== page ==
Selecting Fonts for Your eLearning Project

Developing good eLearning is more than just including all the subject matter material that the learner needs to be taught. It requires pedagogy and graphical design. My weakest point is graphical design. And since the best way to learn something is to teach it to someone else, here I am. I am going to be writing a series of Blogs that discuss graphical design for eLearning. And this is the first one. I will dedicate it to selecting the font or fonts for the eLearning project.

Selecting a font might take a second (use the default) or a couple of days (doing research and trying them out). I tended to use the default because the more I played with the fonts, the worst my module looked. That was until I learned that some design principles are already developed and are not that complex. Here are a couple of principles (tips) that can help you make a great selection in 30 minutes or less.

Who is your audience, and what is the topic of your eLearning?

Depending on your audience, you might directly discard a large number of options. Some fonts are very ornamental, and others are playful. Would any of those work for your audience? It is essential to dress for the occasion. Unless fashion is your thing, you never want to be over or underdressed. You want to shine but in a good way.

Will you require special characters? Which languages will you be using? You need to make sure that any special characters or symbols you might need are included in the font you chose.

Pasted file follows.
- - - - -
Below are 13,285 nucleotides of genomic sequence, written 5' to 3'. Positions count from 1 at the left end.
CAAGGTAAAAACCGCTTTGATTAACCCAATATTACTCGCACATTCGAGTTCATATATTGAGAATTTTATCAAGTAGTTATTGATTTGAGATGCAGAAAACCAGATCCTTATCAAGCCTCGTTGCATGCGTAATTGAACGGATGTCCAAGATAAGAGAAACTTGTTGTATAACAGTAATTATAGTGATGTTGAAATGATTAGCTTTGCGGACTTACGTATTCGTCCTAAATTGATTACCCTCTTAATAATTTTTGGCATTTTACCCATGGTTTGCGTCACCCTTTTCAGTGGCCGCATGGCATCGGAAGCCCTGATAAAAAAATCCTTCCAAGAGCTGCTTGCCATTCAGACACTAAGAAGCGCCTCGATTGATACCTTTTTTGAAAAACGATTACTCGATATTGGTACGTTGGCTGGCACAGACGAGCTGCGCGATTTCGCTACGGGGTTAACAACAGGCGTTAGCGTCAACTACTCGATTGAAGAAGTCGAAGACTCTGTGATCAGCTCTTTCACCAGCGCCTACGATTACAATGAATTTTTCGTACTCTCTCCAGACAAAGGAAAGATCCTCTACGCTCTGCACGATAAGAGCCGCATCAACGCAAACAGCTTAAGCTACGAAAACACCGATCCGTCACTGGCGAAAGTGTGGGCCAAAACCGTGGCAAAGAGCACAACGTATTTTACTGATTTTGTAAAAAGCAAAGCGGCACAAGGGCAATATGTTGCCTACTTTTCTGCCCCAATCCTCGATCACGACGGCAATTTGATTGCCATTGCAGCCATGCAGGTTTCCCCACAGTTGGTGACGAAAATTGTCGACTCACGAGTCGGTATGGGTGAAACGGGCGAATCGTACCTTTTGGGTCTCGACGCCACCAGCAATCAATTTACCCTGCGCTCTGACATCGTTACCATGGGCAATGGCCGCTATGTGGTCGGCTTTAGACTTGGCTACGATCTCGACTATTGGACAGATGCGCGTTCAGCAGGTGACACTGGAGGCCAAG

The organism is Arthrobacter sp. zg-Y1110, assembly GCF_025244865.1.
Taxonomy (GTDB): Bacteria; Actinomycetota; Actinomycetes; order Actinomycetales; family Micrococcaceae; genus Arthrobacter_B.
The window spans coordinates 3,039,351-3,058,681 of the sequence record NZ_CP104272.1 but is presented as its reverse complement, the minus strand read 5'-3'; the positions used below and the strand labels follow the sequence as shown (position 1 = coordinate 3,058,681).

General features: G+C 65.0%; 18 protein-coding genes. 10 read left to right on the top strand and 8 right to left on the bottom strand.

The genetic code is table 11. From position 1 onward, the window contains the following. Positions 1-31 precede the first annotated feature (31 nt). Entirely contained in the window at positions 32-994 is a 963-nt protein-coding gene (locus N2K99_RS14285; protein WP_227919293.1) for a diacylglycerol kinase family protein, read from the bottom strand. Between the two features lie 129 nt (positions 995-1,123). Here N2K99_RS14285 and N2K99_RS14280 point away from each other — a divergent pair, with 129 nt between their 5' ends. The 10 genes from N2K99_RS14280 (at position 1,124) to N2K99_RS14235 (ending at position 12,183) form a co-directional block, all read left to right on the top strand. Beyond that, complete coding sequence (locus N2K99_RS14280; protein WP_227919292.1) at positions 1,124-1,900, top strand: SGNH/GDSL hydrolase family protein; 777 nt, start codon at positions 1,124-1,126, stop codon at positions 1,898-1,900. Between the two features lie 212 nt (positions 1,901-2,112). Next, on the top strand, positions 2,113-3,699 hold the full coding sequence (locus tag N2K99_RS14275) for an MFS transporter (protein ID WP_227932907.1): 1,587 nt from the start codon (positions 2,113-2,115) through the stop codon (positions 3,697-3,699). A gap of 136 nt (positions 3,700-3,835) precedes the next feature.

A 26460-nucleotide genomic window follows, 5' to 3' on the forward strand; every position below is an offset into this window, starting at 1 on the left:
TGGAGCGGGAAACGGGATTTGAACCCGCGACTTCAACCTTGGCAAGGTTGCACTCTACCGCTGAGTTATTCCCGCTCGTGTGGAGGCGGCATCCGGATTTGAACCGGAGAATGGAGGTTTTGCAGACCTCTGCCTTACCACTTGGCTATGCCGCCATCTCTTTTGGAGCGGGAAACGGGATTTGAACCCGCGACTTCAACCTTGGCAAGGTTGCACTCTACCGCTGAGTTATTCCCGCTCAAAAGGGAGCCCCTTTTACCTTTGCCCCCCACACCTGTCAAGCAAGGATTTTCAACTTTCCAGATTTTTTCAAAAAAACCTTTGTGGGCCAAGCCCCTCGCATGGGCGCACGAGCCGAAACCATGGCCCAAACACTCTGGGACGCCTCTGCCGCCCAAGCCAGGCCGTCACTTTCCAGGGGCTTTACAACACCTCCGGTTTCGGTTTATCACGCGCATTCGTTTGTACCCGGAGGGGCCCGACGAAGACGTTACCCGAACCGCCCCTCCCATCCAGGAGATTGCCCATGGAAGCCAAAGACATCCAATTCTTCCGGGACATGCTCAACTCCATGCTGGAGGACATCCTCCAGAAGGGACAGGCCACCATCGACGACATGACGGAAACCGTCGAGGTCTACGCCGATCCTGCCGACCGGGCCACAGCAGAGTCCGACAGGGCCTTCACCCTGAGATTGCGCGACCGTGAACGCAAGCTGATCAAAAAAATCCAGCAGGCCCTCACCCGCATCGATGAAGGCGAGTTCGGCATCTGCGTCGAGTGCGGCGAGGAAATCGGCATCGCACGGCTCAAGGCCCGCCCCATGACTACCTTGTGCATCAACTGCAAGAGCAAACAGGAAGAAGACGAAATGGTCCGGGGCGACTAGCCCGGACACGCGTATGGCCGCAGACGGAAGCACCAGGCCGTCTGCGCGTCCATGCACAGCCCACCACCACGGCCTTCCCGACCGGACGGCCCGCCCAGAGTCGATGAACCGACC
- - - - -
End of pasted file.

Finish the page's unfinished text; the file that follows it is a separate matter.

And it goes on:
What is the age range of your audience? A very young audience will require a font with simple letterforms that the eyes of a beginning reader can easily make out. This also applies to the elderly. But you might want to use a fun font for children who are already good at reading. Your font choice mustn’t impede your audience from easily reading the material. Then you have millennials; they tend to expect a font that looks clean and modern. Maybe look into other material that has been developed for the same audience and compare the fonts used there.

Legibility

99.9% of the time, you will want a clear and legible font instead of an unreadable one. If the learner has to spend additional time trying to figure out what it says because the font is confusing, they will be distracted and put less attention to the content, and you do not want that. You should avoid using a fancy font in large bodies of text (and in eLearning, there should be very few, if any, large bodies of text). If you still want to use fancy fonts, keep them only for headlines.

Some fonts work in one size and weight only, while others are more flexible. Make sure that the font you select works in the size and weight that your project will require. Remember that your project might be viewed on a computer monitor, but it may also be on a phone. Check how the font looks on both screens. And do not waste making the font dependent on the screen size. That is much more work than it is worth. Just select one that works in both sizes.

Cursive, Serif, or San Serif

Cursive appeared because people could write faster in cursive than in print. But cursive was very difficult to manage using the printing press, typewriters, and early printers. And cursive is more often than not more challenging to read (decipher) than print. Unless there is a fundamental reason, do not use a cursive font.